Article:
Stockholm Marathon 2015 by John Armitage
Sitting in my hotel room, the morning after, I thought it a good time to reflect & share the experience of my first marathon.
As some of you may remember, I joined our club last Autumn, having signed up to do the Stockholm Marathon the following May. I’ve been a runner for around five years and have ran several Half’s each year, to counterbalance my fondness for wine & popcorn. I knew a 26.2 Marathon was a different challenge, so started running with Steel City Striders in late September.
I sought wise council over the next few months, attending the Marathon Seminar, and rattling to anyone who had marathon experience, given the opportunity.
So, having listened, I ate well in an Italian Restaurant the night before, slept relatively well that night, and has a great hotel breakfast of walnut bread, porridge, honey & red berries before the race. I had had concerns over nutrition, visiting a country I’d never been to before, things being out of my hands.
The race started from the 1912 Olympic Stadium at noon, Saturday 30th May. The start time was ideal, giving me a relaxed timeframe for breakfast, and the 20 mins walk to the start line.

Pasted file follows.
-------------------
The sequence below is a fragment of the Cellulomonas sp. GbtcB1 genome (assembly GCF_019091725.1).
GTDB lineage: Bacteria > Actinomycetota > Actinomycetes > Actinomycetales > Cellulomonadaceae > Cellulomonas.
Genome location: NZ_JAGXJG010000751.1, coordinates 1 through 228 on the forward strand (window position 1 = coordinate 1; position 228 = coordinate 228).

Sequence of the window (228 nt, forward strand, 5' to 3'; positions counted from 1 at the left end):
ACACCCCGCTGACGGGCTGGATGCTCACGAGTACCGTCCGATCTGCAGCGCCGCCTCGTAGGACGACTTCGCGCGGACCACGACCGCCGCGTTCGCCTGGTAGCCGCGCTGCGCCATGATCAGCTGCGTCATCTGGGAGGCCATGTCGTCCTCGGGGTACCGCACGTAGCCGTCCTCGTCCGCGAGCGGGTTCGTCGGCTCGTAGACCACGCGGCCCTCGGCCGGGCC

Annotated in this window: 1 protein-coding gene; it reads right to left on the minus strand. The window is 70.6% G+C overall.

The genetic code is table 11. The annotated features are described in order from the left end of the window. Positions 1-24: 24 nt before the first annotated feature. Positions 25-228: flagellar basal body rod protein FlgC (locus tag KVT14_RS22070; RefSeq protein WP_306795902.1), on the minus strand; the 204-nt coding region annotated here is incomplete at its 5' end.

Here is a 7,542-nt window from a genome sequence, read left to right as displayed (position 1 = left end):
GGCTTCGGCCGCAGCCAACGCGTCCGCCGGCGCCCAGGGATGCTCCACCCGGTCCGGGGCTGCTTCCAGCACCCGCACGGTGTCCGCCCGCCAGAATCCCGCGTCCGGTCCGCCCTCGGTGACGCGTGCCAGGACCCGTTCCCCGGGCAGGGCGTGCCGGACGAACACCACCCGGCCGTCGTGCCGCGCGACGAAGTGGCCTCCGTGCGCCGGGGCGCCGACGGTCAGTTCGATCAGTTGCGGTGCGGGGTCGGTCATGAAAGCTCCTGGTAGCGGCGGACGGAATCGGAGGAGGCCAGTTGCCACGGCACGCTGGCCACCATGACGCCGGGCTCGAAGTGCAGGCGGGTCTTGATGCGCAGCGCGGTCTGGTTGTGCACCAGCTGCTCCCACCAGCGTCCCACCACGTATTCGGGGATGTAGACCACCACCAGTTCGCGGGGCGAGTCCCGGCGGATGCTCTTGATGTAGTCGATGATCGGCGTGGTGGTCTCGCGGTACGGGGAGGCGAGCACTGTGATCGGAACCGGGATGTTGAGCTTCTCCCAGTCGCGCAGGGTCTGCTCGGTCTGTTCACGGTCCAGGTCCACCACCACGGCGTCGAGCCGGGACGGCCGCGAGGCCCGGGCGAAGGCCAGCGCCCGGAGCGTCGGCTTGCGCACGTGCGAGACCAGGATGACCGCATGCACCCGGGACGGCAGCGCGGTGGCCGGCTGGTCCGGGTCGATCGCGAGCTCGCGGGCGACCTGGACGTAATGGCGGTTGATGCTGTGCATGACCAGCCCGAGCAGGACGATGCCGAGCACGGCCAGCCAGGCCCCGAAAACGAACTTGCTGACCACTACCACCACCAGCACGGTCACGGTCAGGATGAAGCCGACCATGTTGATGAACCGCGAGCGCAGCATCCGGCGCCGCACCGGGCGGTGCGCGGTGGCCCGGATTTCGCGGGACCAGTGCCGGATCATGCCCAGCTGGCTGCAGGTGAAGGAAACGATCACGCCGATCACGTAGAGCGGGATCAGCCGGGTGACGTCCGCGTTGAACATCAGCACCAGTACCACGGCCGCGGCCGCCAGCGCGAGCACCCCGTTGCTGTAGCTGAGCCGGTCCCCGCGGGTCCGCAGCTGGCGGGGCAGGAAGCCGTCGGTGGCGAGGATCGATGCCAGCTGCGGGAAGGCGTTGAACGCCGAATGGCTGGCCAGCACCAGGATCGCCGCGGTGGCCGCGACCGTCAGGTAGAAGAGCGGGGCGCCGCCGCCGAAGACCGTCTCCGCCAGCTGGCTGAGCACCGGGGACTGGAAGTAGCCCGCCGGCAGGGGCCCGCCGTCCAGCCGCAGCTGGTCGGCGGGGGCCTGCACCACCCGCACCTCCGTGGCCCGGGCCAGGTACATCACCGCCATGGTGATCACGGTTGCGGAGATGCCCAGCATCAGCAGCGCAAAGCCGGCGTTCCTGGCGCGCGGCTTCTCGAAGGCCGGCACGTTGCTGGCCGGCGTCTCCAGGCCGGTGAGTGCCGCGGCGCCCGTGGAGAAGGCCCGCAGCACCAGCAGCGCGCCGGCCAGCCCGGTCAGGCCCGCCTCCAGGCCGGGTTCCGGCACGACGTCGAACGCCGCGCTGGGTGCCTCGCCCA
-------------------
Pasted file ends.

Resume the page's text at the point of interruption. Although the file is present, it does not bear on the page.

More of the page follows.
I had been asked what time I was aiming for, and my stock answer was ‘under 4 hours’. As my Half Marathon times got better, my expectations and goal became higher, though I voiced it out loud to only a few.
Pre race, my maths had become simple, no need for anything written around my wrist, just run each kilometre in 5 minutes, and I’ll cross the finish line around 03:30.
I remember in the first few kilometres thinking ‘how did I get here? How has this happened.’ The race had seemed so far away, yet here I was, in Sweden, actually running a marathon!
I felt good. I felt confident. I felt blessed.
The Stockholm crowds were plentiful, and in good voice. ‘Heja! Heja! Heja!’ was the chant ( translation : Go! ; To cheer ; Well Done ).
I was lucky to have my own three strong support crew. Our friends Vanessa & Andrew, along with my wife Rachel. As the route was a two-lap course through the central parts of Stockholm, we agreed that my cheering squad would be at the 5km & 30km point, on Gamla Stan, a central island – the Old Town.